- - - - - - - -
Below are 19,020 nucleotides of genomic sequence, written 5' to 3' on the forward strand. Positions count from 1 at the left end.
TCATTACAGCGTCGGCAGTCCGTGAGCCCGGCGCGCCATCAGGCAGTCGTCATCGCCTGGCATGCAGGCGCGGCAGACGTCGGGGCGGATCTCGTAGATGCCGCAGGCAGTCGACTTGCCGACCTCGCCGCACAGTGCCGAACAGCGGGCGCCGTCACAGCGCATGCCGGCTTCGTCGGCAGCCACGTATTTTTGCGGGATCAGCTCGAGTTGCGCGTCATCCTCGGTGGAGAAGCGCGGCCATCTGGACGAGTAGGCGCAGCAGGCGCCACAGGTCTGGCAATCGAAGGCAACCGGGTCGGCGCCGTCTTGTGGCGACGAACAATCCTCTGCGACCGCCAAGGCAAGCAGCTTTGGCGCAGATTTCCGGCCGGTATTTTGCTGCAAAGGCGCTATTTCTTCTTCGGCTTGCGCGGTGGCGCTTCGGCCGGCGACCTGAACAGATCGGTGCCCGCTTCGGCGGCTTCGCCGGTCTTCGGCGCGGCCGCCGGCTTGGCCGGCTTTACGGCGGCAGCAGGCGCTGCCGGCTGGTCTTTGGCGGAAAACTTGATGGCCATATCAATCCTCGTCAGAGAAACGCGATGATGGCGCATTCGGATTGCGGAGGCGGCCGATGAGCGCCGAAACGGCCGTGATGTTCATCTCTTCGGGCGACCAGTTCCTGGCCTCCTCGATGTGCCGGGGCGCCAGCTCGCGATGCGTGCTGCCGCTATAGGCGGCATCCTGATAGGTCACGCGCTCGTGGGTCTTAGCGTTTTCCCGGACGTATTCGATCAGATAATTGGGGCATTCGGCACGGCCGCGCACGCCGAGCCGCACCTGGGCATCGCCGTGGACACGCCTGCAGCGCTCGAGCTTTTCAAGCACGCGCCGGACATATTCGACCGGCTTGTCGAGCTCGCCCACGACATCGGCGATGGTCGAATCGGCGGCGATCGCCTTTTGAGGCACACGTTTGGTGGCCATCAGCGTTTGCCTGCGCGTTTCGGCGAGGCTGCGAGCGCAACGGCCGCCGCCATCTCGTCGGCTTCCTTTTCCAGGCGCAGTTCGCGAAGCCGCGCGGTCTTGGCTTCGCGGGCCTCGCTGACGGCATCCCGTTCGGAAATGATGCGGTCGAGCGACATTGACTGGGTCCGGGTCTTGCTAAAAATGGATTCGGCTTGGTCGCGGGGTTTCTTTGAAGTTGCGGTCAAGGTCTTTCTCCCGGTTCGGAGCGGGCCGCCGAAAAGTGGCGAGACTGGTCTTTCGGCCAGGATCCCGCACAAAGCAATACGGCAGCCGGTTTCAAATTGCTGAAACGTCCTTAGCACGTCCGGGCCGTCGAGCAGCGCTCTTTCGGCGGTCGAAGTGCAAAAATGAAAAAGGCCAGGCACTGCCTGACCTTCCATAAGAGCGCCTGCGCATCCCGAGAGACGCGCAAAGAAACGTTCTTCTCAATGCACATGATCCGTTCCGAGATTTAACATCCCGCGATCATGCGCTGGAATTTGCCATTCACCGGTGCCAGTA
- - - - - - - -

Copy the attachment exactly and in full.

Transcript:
Below are 19,020 nucleotides of genomic sequence, written 5' to 3' on the forward strand. Positions count from 1 at the left end.
TCATTACAGCGTCGGCAGTCCGTGAGCCCGGCGCGCCATCAGGCAGTCGTCATCGCCTGGCATGCAGGCGCGGCAGACGTCGGGGCGGATCTCGTAGATGCCGCAGGCAGTCGACTTGCCGACCTCGCCGCACAGTGCCGAACAGCGGGCGCCGTCACAGCGCATGCCGGCTTCGTCGGCAGCCACGTATTTTTGCGGGATCAGCTCGAGTTGCGCGTCATCCTCGGTGGAGAAGCGCGGCCATCTGGACGAGTAGGCGCAGCAGGCGCCACAGGTCTGGCAATCGAAGGCAACCGGGTCGGCGCCGTCTTGTGGCGACGAACAATCCTCTGCGACCGCCAAGGCAAGCAGCTTTGGCGCAGATTTCCGGCCGGTATTTTGCTGCAAAGGCGCTATTTCTTCTTCGGCTTGCGCGGTGGCGCTTCGGCCGGCGACCTGAACAGATCGGTGCCCGCTTCGGCGGCTTCGCCGGTCTTCGGCGCGGCCGCCGGCTTGGCCGGCTTTACGGCGGCAGCAGGCGCTGCCGGCTGGTCTTTGGCGGAAAACTTGATGGCCATATCAATCCTCGTCAGAGAAACGCGATGATGGCGCATTCGGATTGCGGAGGCGGCCGATGAGCGCCGAAACGGCCGTGATGTTCATCTCTTCGGGCGACCAGTTCCTGGCCTCCTCGATGTGCCGGGGCGCCAGCTCGCGATGCGTGCTGCCGCTATAGGCGGCATCCTGATAGGTCACGCGCTCGTGGGTCTTAGCGTTTTCCCGGACGTATTCGATCAGATAATTGGGGCATTCGGCACGGCCGCGCACGCCGAGCCGCACCTGGGCATCGCCGTGGACACGCCTGCAGCGCTCGAGCTTTTCAAGCACGCGCCGGACATATTCGACCGGCTTGTCGAGCTCGCCCACGACATCGGCGATGGTCGAATCGGCGGCGATCGCCTTTTGAGGCACACGTTTGGTGGCCATCAGCGTTTGCCTGCGCGTTTCGGCGAGGCTGCGAGCGCAACGGCCGCCGCCATCTCGTCGGCTTCCTTTTCCAGGCGCAGTTCGCGAAGCCGCGCGGTCTTGGCTTCGCGGGCCTCGCTGACGGCATCCCGTTCGGAAATGATGCGGTCGAGCGACATTGACTGGGTCCGGGTCTTGCTAAAAATGGATTCGGCTTGGTCGCGGGGTTTCTTTGAAGTTGCGGTCAAGGTCTTTCTCCCGGTTCGGAGCGGGCCGCCGAAAAGTGGCGAGACTGGTCTTTCGGCCAGGATCCCGCACAAAGCAATACGGCAGCCGGTTTCAAATTGCTGAAACGTCCTTAGCACGTCCGGGCCGTCGAGCAGCGCTCTTTCGGCGGTCGAAGTGCAAAAATGAAAAAGGCCAGGCACTGCCTGACCTTCCATAAGAGCGCCTGCGCATCCCGAGAGACGCGCAAAGAAACGTTCTTCTCAATGCACATGATCCGTTCCGAGATTTAACATCCCGCGATCATGCGCTGGAATTTGCCATTCACCGGTGCCAGTA